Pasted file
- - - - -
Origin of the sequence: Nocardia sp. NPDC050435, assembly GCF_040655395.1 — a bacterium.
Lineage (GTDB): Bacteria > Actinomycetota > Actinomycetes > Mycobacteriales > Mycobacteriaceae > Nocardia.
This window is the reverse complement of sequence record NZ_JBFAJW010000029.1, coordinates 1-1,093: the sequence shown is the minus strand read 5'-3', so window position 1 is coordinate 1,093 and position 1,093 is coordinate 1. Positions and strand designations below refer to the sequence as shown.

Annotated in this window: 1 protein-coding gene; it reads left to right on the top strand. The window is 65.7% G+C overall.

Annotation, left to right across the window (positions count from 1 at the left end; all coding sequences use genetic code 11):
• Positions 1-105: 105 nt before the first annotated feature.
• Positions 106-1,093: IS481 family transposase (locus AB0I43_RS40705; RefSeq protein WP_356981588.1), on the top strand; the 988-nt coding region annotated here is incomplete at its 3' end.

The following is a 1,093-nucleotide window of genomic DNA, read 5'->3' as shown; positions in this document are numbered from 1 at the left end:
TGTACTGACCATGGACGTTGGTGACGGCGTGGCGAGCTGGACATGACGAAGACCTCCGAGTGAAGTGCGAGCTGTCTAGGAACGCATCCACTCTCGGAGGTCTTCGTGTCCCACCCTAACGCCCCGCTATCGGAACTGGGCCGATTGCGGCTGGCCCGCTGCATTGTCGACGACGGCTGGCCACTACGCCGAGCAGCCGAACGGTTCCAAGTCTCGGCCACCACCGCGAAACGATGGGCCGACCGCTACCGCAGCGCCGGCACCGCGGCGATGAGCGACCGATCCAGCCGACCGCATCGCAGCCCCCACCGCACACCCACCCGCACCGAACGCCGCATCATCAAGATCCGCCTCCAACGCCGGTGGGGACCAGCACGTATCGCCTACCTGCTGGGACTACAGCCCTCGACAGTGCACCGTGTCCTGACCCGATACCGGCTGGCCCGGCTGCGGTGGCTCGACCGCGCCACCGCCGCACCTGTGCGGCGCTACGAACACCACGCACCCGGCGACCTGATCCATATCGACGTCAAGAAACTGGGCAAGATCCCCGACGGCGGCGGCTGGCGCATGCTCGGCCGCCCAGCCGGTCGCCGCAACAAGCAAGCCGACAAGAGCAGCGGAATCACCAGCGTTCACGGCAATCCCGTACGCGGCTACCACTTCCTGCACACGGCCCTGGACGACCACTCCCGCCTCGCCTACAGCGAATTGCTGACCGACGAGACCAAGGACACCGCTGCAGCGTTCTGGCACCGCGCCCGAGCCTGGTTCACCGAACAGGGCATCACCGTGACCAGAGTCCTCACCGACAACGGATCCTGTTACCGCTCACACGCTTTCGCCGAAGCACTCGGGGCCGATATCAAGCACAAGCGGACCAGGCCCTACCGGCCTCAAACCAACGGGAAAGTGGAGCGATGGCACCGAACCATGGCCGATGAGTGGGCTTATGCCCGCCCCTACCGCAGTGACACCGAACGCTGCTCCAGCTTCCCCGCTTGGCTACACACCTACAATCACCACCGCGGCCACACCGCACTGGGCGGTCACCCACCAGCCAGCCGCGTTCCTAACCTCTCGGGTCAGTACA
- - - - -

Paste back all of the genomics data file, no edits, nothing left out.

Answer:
Origin of the sequence: Nocardia sp. NPDC050435, assembly GCF_040655395.1 — a bacterium.
Lineage (GTDB): Bacteria > Actinomycetota > Actinomycetes > Mycobacteriales > Mycobacteriaceae > Nocardia.
This window is the reverse complement of sequence record NZ_JBFAJW010000029.1, coordinates 1-1,093: the sequence shown is the minus strand read 5'-3', so window position 1 is coordinate 1,093 and position 1,093 is coordinate 1. Positions and strand designations below refer to the sequence as shown.

Annotated in this window: 1 protein-coding gene; it reads left to right on the top strand. The window is 65.7% G+C overall.

Annotation, left to right across the window (positions count from 1 at the left end; all coding sequences use genetic code 11):
• Positions 1-105: 105 nt before the first annotated feature.
• Positions 106-1,093: IS481 family transposase (locus AB0I43_RS40705; RefSeq protein WP_356981588.1), on the top strand; the 988-nt coding region annotated here is incomplete at its 3' end.

The following is a 1,093-nucleotide window of genomic DNA, read 5'->3' as shown; positions in this document are numbered from 1 at the left end:
TGTACTGACCATGGACGTTGGTGACGGCGTGGCGAGCTGGACATGACGAAGACCTCCGAGTGAAGTGCGAGCTGTCTAGGAACGCATCCACTCTCGGAGGTCTTCGTGTCCCACCCTAACGCCCCGCTATCGGAACTGGGCCGATTGCGGCTGGCCCGCTGCATTGTCGACGACGGCTGGCCACTACGCCGAGCAGCCGAACGGTTCCAAGTCTCGGCCACCACCGCGAAACGATGGGCCGACCGCTACCGCAGCGCCGGCACCGCGGCGATGAGCGACCGATCCAGCCGACCGCATCGCAGCCCCCACCGCACACCCACCCGCACCGAACGCCGCATCATCAAGATCCGCCTCCAACGCCGGTGGGGACCAGCACGTATCGCCTACCTGCTGGGACTACAGCCCTCGACAGTGCACCGTGTCCTGACCCGATACCGGCTGGCCCGGCTGCGGTGGCTCGACCGCGCCACCGCCGCACCTGTGCGGCGCTACGAACACCACGCACCCGGCGACCTGATCCATATCGACGTCAAGAAACTGGGCAAGATCCCCGACGGCGGCGGCTGGCGCATGCTCGGCCGCCCAGCCGGTCGCCGCAACAAGCAAGCCGACAAGAGCAGCGGAATCACCAGCGTTCACGGCAATCCCGTACGCGGCTACCACTTCCTGCACACGGCCCTGGACGACCACTCCCGCCTCGCCTACAGCGAATTGCTGACCGACGAGACCAAGGACACCGCTGCAGCGTTCTGGCACCGCGCCCGAGCCTGGTTCACCGAACAGGGCATCACCGTGACCAGAGTCCTCACCGACAACGGATCCTGTTACCGCTCACACGCTTTCGCCGAAGCACTCGGGGCCGATATCAAGCACAAGCGGACCAGGCCCTACCGGCCTCAAACCAACGGGAAAGTGGAGCGATGGCACCGAACCATGGCCGATGAGTGGGCTTATGCCCGCCCCTACCGCAGTGACACCGAACGCTGCTCCAGCTTCCCCGCTTGGCTACACACCTACAATCACCACCGCGGCCACACCGCACTGGGCGGTCACCCACCAGCCAGCCGCGTTCCTAACCTCTCGGGTCAGTACA